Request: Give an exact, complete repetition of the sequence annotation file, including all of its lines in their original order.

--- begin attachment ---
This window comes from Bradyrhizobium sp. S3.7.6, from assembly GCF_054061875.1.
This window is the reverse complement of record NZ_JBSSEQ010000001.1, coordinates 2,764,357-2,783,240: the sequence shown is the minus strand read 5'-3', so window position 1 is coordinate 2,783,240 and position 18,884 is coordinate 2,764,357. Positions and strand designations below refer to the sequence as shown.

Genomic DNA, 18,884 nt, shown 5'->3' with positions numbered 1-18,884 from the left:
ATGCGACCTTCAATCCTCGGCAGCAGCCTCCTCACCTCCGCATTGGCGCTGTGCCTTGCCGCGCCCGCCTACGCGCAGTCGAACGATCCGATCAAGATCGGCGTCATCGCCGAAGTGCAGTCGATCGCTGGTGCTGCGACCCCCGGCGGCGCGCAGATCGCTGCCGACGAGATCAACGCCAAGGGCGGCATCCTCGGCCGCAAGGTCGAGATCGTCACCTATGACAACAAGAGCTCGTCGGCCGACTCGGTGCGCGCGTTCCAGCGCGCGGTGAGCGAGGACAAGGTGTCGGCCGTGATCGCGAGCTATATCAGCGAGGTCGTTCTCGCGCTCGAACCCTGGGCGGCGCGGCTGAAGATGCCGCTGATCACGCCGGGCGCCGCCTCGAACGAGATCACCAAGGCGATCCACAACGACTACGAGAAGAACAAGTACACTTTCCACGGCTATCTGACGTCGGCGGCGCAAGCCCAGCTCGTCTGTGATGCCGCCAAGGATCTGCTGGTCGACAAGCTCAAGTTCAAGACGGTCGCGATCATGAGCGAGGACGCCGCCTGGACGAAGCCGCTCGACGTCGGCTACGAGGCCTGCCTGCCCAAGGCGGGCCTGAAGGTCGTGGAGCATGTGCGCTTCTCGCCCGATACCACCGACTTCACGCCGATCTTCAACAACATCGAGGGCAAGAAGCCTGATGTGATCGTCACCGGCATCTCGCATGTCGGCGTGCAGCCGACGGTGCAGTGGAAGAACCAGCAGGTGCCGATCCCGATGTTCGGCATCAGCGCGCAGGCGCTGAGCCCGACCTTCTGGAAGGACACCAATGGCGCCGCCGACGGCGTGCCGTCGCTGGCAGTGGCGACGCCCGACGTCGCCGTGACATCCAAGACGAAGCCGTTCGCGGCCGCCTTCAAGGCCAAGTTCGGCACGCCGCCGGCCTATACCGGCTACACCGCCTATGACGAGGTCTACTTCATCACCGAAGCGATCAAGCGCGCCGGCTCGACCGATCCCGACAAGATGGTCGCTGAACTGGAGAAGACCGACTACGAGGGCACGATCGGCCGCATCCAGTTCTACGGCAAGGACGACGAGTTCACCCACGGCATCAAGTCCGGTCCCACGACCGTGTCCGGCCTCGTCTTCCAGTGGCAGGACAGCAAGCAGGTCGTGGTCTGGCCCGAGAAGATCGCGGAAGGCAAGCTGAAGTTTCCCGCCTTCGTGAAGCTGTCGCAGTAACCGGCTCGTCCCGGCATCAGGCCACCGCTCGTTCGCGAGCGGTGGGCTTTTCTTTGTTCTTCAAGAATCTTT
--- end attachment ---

This window comes from Bradyrhizobium sp. S3.7.6, from assembly GCF_054061875.1.
This window is the reverse complement of record NZ_JBSSEQ010000001.1, coordinates 2,764,357-2,783,240: the sequence shown is the minus strand read 5'-3', so window position 1 is coordinate 2,783,240 and position 18,884 is coordinate 2,764,357. Positions and strand designations below refer to the sequence as shown.

Genomic DNA, 18,884 nt, shown 5'->3' with positions numbered 1-18,884 from the left:
ATGCGACCTTCAATCCTCGGCAGCAGCCTCCTCACCTCCGCATTGGCGCTGTGCCTTGCCGCGCCCGCCTACGCGCAGTCGAACGATCCGATCAAGATCGGCGTCATCGCCGAAGTGCAGTCGATCGCTGGTGCTGCGACCCCCGGCGGCGCGCAGATCGCTGCCGACGAGATCAACGCCAAGGGCGGCATCCTCGGCCGCAAGGTCGAGATCGTCACCTATGACAACAAGAGCTCGTCGGCCGACTCGGTGCGCGCGTTCCAGCGCGCGGTGAGCGAGGACAAGGTGTCGGCCGTGATCGCGAGCTATATCAGCGAGGTCGTTCTCGCGCTCGAACCCTGGGCGGCGCGGCTGAAGATGCCGCTGATCACGCCGGGCGCCGCCTCGAACGAGATCACCAAGGCGATCCACAACGACTACGAGAAGAACAAGTACACTTTCCACGGCTATCTGACGTCGGCGGCGCAAGCCCAGCTCGTCTGTGATGCCGCCAAGGATCTGCTGGTCGACAAGCTCAAGTTCAAGACGGTCGCGATCATGAGCGAGGACGCCGCCTGGACGAAGCCGCTCGACGTCGGCTACGAGGCCTGCCTGCCCAAGGCGGGCCTGAAGGTCGTGGAGCATGTGCGCTTCTCGCCCGATACCACCGACTTCACGCCGATCTTCAACAACATCGAGGGCAAGAAGCCTGATGTGATCGTCACCGGCATCTCGCATGTCGGCGTGCAGCCGACGGTGCAGTGGAAGAACCAGCAGGTGCCGATCCCGATGTTCGGCATCAGCGCGCAGGCGCTGAGCCCGACCTTCTGGAAGGACACCAATGGCGCCGCCGACGGCGTGCCGTCGCTGGCAGTGGCGACGCCCGACGTCGCCGTGACATCCAAGACGAAGCCGTTCGCGGCCGCCTTCAAGGCCAAGTTCGGCACGCCGCCGGCCTATACCGGCTACACCGCCTATGACGAGGTCTACTTCATCACCGAAGCGATCAAGCGCGCCGGCTCGACCGATCCCGACAAGATGGTCGCTGAACTGGAGAAGACCGACTACGAGGGCACGATCGGCCGCATCCAGTTCTACGGCAAGGACGACGAGTTCACCCACGGCATCAAGTCCGGTCCCACGACCGTGTCCGGCCTCGTCTTCCAGTGGCAGGACAGCAAGCAGGTCGTGGTCTGGCCCGAGAAGATCGCGGAAGGCAAGCTGAAGTTTCCCGCCTTCGTGAAGCTGTCGCAGTAACCGGCTCGTCCCGGCATCAGGCCACCGCTCGTTCGCGAGCGGTGGGCTTTTCTTTGTTCTTCAAGAATCTTT